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Kumāralāta on the DRL

English Phonetics Kumāralāta
Birth:   3rd cent.

Tibetan calendar dates


Biographical Information

Kumāralāta (3rd century) was an Indian founder of the Sautrāntika school of Buddhism. He was a native of Taxila, in modern day Pakistan.

According to the Chinese sources, he moved to Kabandha, where the king of the country gave him a splendid monastery in an old palace. He was known all over the Buddhist world for his genius, great learning and abilities; he also had influence on the development of Japanese Buddhism. He was considered one of the "four Suns illuminating the world", other three being Aśvaghoṣa, Āryadeva and Nāgārjuna.

The founding of the Sautrāntika school is attributed to the elder Kumāralāta (c. 3rd century CE), author of a "collection of dṛṣtānta" (Dṛṣtāntapaṅkti) called the Kalpanāmaṇḍitīkā. The Sautrāntikas were sometimes also called "disciples of Kumāralāta". According to the Chinese sources, Harivarman (250-350 CE) was a student of Kumāralāta who became disillusioned with Buddhist Abhidharma and then wrote the Tattvasiddhi-śāstra in order to "eliminate confusion and abandon the later developments, with the hope of returning to the origin". This writing then formed the basis of formation of Jōjitsu school of Japanese Buddhism.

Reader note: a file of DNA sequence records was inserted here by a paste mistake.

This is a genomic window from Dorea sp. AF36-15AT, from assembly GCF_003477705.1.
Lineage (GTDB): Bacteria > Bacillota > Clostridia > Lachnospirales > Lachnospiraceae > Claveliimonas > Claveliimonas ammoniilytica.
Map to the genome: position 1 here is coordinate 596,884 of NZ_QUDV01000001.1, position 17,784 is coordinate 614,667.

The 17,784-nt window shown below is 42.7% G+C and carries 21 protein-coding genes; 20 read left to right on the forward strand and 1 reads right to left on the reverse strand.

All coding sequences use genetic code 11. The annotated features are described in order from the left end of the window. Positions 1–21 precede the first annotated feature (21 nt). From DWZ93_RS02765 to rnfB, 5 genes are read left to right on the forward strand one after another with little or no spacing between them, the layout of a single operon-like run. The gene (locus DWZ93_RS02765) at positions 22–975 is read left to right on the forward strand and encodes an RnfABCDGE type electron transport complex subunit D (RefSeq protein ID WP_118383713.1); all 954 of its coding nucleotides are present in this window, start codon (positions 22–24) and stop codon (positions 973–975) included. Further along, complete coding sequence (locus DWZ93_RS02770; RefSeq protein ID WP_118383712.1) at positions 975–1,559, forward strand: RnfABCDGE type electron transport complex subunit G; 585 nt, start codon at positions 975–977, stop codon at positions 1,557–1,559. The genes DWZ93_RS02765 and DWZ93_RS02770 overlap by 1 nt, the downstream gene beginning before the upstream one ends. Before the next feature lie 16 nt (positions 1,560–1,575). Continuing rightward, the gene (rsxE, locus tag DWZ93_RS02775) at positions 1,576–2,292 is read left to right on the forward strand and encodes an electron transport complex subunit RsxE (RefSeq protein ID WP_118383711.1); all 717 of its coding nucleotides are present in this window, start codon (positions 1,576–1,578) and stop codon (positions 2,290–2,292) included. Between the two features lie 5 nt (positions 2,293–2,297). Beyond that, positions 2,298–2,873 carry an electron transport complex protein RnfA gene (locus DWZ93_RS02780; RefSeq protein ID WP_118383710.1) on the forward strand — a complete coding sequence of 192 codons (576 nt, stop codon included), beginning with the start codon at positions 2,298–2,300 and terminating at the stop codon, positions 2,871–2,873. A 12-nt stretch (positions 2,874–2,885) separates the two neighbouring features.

Kumāralāta's work Kalpanāmaṇḍitikā Dṛṣṭāntapaṅkti (“Garland of Examples,” henceforth Kumāralāta’s Garland) reflects an urgent statement of the core values of Buddhist urban businesspeople. According to Loukota Sanclemente and Diego, it emphasize both religious piety and the pursuit of wealth, a concern for social respectability, a strong work ethic, and an emphasis on rational decision-making. These values inform Kumāralāta’s religious vision of poverty and wealth. His vision of religious giving conjugates economic behavior and religious doctrine, and the outcome is a model that confers religious legitimation to the pursuit of wealth but also an economic outlet for religious fervor and a solid financial basis for the monastic establishment, depicted by Kumāralāta in close interdependence with the laity and, most importantly, within the same social class. (Source Accessed Aug 31, 2023)

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